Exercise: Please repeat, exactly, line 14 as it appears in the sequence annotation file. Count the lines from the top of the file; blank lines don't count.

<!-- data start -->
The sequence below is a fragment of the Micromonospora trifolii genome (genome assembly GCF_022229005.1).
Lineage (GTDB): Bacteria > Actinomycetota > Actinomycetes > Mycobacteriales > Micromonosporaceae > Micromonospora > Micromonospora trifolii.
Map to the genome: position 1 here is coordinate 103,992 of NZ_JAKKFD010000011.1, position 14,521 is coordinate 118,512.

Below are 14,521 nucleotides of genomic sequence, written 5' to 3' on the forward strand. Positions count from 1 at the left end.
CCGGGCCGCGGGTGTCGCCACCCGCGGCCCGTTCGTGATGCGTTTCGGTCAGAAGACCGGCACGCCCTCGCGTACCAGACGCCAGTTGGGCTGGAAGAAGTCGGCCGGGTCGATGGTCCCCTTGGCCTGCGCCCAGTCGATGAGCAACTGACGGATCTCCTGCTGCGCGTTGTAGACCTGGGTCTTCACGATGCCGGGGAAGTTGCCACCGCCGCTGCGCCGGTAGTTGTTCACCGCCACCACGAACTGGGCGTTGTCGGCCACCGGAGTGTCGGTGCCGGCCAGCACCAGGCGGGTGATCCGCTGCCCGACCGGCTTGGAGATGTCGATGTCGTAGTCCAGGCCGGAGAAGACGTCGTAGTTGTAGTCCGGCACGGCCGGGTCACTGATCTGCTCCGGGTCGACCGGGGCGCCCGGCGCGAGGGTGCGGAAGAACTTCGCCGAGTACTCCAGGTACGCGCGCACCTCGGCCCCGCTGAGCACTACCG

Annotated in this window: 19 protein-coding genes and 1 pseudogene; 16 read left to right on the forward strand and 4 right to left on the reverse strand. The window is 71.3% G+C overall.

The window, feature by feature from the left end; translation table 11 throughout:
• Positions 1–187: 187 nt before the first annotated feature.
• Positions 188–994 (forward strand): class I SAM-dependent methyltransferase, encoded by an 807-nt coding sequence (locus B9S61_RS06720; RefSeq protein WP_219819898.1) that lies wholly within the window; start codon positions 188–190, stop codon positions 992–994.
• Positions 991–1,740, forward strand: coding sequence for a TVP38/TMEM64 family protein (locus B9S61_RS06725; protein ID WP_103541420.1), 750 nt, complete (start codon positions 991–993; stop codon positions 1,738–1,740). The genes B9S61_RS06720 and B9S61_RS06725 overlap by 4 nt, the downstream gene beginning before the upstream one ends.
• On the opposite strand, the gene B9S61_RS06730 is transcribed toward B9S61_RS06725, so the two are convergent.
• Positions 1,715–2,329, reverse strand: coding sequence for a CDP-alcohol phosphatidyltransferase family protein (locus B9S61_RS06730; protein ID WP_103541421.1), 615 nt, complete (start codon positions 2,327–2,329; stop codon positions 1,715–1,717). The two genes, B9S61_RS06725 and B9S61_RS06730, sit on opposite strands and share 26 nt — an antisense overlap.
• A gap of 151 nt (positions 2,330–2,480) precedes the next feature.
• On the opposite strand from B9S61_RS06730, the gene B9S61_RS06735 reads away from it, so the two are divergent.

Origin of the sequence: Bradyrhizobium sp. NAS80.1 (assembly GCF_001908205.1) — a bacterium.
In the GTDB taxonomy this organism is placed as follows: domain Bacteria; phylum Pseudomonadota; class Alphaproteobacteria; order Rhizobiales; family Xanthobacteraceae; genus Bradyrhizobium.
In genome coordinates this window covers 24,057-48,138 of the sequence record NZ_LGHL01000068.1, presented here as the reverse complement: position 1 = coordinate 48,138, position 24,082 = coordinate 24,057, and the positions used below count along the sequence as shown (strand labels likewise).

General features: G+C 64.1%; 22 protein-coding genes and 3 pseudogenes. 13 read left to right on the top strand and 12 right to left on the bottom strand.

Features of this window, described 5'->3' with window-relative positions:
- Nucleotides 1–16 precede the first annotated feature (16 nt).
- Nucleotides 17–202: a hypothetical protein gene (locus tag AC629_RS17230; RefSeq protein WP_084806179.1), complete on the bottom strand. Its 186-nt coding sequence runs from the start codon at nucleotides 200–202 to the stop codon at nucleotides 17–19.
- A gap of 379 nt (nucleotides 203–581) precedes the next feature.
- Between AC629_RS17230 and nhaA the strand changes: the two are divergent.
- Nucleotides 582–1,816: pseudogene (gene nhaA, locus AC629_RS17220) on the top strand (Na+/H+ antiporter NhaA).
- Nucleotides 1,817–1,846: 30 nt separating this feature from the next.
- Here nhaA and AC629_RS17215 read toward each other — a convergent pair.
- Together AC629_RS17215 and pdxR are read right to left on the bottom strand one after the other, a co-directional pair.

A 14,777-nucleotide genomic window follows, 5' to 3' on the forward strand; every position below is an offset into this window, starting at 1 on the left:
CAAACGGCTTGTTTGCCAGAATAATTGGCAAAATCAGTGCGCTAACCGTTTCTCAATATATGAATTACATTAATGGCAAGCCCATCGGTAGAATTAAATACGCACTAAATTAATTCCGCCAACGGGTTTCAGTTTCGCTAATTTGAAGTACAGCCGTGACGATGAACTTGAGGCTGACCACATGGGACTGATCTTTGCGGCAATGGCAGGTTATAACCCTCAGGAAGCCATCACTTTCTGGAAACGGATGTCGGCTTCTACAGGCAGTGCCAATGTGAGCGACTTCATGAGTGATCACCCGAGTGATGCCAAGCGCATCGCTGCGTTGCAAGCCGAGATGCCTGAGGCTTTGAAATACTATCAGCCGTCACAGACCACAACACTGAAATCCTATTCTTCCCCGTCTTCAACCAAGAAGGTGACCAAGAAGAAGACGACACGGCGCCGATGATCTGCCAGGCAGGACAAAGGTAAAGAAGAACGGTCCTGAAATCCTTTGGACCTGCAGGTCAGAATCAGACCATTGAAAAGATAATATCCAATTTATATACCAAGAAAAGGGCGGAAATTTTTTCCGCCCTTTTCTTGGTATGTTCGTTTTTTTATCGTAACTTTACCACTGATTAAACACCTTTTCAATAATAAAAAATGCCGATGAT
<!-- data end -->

• On the opposite strand from B9S61_RS06730, the gene B9S61_RS06735 reads away from it, so the two are divergent.